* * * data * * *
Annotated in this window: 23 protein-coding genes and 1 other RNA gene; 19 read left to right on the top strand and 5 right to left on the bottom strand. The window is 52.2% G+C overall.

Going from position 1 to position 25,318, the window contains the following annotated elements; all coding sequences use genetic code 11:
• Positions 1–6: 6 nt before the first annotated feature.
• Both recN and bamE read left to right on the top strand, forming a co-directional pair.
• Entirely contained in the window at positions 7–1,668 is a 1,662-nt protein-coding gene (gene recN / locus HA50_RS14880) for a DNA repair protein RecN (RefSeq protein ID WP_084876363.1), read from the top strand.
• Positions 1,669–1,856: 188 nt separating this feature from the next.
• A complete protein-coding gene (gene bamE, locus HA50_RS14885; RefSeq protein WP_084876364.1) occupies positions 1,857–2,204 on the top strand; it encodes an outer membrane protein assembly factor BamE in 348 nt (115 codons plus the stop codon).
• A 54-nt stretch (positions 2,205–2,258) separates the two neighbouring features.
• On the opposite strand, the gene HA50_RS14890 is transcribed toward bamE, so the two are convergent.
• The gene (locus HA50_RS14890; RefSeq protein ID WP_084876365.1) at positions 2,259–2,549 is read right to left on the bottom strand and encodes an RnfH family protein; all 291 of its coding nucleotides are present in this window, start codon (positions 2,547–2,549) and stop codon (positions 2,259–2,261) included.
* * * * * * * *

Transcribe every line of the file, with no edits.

Annotated in this window: 23 protein-coding genes and 1 other RNA gene; 19 read left to right on the top strand and 5 right to left on the bottom strand. The window is 52.2% G+C overall.

Going from position 1 to position 25,318, the window contains the following annotated elements; all coding sequences use genetic code 11:
• Positions 1–6: 6 nt before the first annotated feature.
• Both recN and bamE read left to right on the top strand, forming a co-directional pair.
• Entirely contained in the window at positions 7–1,668 is a 1,662-nt protein-coding gene (gene recN / locus HA50_RS14880) for a DNA repair protein RecN (RefSeq protein ID WP_084876363.1), read from the top strand.
• Positions 1,669–1,856: 188 nt separating this feature from the next.
• A complete protein-coding gene (gene bamE, locus HA50_RS14885; RefSeq protein WP_084876364.1) occupies positions 1,857–2,204 on the top strand; it encodes an outer membrane protein assembly factor BamE in 348 nt (115 codons plus the stop codon).
• A 54-nt stretch (positions 2,205–2,258) separates the two neighbouring features.
• On the opposite strand, the gene HA50_RS14890 is transcribed toward bamE, so the two are convergent.
• The gene (locus HA50_RS14890; RefSeq protein ID WP_084876365.1) at positions 2,259–2,549 is read right to left on the bottom strand and encodes an RnfH family protein; all 291 of its coding nucleotides are present in this window, start codon (positions 2,547–2,549) and stop codon (positions 2,259–2,261) included.